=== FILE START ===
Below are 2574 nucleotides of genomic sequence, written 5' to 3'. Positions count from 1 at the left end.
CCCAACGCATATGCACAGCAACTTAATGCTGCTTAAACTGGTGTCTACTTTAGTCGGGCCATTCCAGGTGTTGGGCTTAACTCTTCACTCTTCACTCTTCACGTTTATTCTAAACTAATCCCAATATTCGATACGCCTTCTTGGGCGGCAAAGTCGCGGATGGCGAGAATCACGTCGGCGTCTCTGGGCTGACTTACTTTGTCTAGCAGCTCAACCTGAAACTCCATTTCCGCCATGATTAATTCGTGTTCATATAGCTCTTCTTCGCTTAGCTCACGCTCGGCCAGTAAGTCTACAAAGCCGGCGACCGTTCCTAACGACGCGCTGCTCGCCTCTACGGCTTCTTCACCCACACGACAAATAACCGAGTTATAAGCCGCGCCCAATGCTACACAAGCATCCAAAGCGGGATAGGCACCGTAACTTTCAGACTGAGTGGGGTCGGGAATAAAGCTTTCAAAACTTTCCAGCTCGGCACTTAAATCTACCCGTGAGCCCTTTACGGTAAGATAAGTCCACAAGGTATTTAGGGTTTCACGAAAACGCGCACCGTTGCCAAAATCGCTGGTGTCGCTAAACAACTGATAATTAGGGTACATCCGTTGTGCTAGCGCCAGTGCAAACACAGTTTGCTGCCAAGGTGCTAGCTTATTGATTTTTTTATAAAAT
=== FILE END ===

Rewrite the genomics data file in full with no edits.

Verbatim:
Below are 2574 nucleotides of genomic sequence, written 5' to 3'. Positions count from 1 at the left end.
CCCAACGCATATGCACAGCAACTTAATGCTGCTTAAACTGGTGTCTACTTTAGTCGGGCCATTCCAGGTGTTGGGCTTAACTCTTCACTCTTCACTCTTCACGTTTATTCTAAACTAATCCCAATATTCGATACGCCTTCTTGGGCGGCAAAGTCGCGGATGGCGAGAATCACGTCGGCGTCTCTGGGCTGACTTACTTTGTCTAGCAGCTCAACCTGAAACTCCATTTCCGCCATGATTAATTCGTGTTCATATAGCTCTTCTTCGCTTAGCTCACGCTCGGCCAGTAAGTCTACAAAGCCGGCGACCGTTCCTAACGACGCGCTGCTCGCCTCTACGGCTTCTTCACCCACACGACAAATAACCGAGTTATAAGCCGCGCCCAATGCTACACAAGCATCCAAAGCGGGATAGGCACCGTAACTTTCAGACTGAGTGGGGTCGGGAATAAAGCTTTCAAAACTTTCCAGCTCGGCACTTAAATCTACCCGTGAGCCCTTTACGGTAAGATAAGTCCACAAGGTATTTAGGGTTTCACGAAAACGCGCACCGTTGCCAAAATCGCTGGTGTCGCTAAACAACTGATAATTAGGGTACATCCGTTGTGCTAGCGCCAGTGCAAACACAGTTTGCTGCCAAGGTGCTAGCTTATTGATTTTTTTATAAAAT